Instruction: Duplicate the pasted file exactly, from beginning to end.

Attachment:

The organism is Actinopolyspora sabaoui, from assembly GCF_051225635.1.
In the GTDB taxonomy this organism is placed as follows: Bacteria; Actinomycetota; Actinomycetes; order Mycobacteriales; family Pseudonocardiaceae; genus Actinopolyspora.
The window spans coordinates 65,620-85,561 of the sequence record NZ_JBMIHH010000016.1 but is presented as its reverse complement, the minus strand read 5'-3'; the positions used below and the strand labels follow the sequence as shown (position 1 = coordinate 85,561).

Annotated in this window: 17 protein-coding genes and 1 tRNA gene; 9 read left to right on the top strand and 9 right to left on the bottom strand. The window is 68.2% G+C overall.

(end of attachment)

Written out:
The organism is Actinopolyspora sabaoui, from assembly GCF_051225635.1.
In the GTDB taxonomy this organism is placed as follows: Bacteria; Actinomycetota; Actinomycetes; order Mycobacteriales; family Pseudonocardiaceae; genus Actinopolyspora.
The window spans coordinates 65,620-85,561 of the sequence record NZ_JBMIHH010000016.1 but is presented as its reverse complement, the minus strand read 5'-3'; the positions used below and the strand labels follow the sequence as shown (position 1 = coordinate 85,561).

Annotated in this window: 17 protein-coding genes and 1 tRNA gene; 9 read left to right on the top strand and 9 right to left on the bottom strand. The window is 68.2% G+C overall.